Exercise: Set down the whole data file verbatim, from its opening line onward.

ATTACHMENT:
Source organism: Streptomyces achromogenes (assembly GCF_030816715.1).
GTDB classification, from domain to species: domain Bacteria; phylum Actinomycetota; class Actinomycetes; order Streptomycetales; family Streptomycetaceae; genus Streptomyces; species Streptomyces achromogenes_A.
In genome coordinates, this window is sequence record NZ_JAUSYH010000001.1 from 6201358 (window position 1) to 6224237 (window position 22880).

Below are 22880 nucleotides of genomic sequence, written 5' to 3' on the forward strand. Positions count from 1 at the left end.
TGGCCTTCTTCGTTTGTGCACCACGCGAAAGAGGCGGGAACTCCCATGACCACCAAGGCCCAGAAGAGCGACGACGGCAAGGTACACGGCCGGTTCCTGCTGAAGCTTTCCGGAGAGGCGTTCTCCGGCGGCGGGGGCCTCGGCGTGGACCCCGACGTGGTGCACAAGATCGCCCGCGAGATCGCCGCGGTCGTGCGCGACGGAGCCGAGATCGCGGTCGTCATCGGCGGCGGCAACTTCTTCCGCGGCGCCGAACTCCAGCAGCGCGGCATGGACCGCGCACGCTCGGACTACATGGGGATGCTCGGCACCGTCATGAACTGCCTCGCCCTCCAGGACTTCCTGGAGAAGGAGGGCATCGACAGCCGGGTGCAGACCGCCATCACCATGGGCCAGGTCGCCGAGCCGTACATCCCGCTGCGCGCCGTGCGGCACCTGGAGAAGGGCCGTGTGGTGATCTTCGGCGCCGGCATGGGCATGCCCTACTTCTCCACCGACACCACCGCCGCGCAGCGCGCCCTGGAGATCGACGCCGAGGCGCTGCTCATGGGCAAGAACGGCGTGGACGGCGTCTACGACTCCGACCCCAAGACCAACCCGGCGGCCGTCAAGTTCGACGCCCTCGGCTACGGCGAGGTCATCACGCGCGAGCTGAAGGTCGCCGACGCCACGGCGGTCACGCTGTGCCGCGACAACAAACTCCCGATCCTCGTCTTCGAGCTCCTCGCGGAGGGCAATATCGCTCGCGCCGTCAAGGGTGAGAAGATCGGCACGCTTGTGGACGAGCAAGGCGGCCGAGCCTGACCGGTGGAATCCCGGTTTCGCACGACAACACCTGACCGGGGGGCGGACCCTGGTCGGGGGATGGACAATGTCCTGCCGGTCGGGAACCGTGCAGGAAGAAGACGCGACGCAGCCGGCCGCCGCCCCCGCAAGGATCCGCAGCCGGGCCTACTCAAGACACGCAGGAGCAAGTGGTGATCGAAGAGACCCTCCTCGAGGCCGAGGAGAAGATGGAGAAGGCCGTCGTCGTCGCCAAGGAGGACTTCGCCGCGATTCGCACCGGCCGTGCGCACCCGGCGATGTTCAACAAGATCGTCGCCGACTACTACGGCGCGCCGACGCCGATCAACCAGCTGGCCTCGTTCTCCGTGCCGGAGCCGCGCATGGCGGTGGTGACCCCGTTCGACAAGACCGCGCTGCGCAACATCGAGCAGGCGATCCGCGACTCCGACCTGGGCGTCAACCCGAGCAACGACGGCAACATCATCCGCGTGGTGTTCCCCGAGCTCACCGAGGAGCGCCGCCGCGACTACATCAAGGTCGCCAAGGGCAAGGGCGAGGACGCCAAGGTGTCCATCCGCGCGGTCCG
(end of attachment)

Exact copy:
Source organism: Streptomyces achromogenes (assembly GCF_030816715.1).
GTDB classification, from domain to species: domain Bacteria; phylum Actinomycetota; class Actinomycetes; order Streptomycetales; family Streptomycetaceae; genus Streptomyces; species Streptomyces achromogenes_A.
In genome coordinates, this window is sequence record NZ_JAUSYH010000001.1 from 6201358 (window position 1) to 6224237 (window position 22880).

Below are 22880 nucleotides of genomic sequence, written 5' to 3' on the forward strand. Positions count from 1 at the left end.
TGGCCTTCTTCGTTTGTGCACCACGCGAAAGAGGCGGGAACTCCCATGACCACCAAGGCCCAGAAGAGCGACGACGGCAAGGTACACGGCCGGTTCCTGCTGAAGCTTTCCGGAGAGGCGTTCTCCGGCGGCGGGGGCCTCGGCGTGGACCCCGACGTGGTGCACAAGATCGCCCGCGAGATCGCCGCGGTCGTGCGCGACGGAGCCGAGATCGCGGTCGTCATCGGCGGCGGCAACTTCTTCCGCGGCGCCGAACTCCAGCAGCGCGGCATGGACCGCGCACGCTCGGACTACATGGGGATGCTCGGCACCGTCATGAACTGCCTCGCCCTCCAGGACTTCCTGGAGAAGGAGGGCATCGACAGCCGGGTGCAGACCGCCATCACCATGGGCCAGGTCGCCGAGCCGTACATCCCGCTGCGCGCCGTGCGGCACCTGGAGAAGGGCCGTGTGGTGATCTTCGGCGCCGGCATGGGCATGCCCTACTTCTCCACCGACACCACCGCCGCGCAGCGCGCCCTGGAGATCGACGCCGAGGCGCTGCTCATGGGCAAGAACGGCGTGGACGGCGTCTACGACTCCGACCCCAAGACCAACCCGGCGGCCGTCAAGTTCGACGCCCTCGGCTACGGCGAGGTCATCACGCGCGAGCTGAAGGTCGCCGACGCCACGGCGGTCACGCTGTGCCGCGACAACAAACTCCCGATCCTCGTCTTCGAGCTCCTCGCGGAGGGCAATATCGCTCGCGCCGTCAAGGGTGAGAAGATCGGCACGCTTGTGGACGAGCAAGGCGGCCGAGCCTGACCGGTGGAATCCCGGTTTCGCACGACAACACCTGACCGGGGGGCGGACCCTGGTCGGGGGATGGACAATGTCCTGCCGGTCGGGAACCGTGCAGGAAGAAGACGCGACGCAGCCGGCCGCCGCCCCCGCAAGGATCCGCAGCCGGGCCTACTCAAGACACGCAGGAGCAAGTGGTGATCGAAGAGACCCTCCTCGAGGCCGAGGAGAAGATGGAGAAGGCCGTCGTCGTCGCCAAGGAGGACTTCGCCGCGATTCGCACCGGCCGTGCGCACCCGGCGATGTTCAACAAGATCGTCGCCGACTACTACGGCGCGCCGACGCCGATCAACCAGCTGGCCTCGTTCTCCGTGCCGGAGCCGCGCATGGCGGTGGTGACCCCGTTCGACAAGACCGCGCTGCGCAACATCGAGCAGGCGATCCGCGACTCCGACCTGGGCGTCAACCCGAGCAACGACGGCAACATCATCCGCGTGGTGTTCCCCGAGCTCACCGAGGAGCGCCGCCGCGACTACATCAAGGTCGCCAAGGGCAAGGGCGAGGACGCCAAGGTGTCCATCCGCGCGGTCCG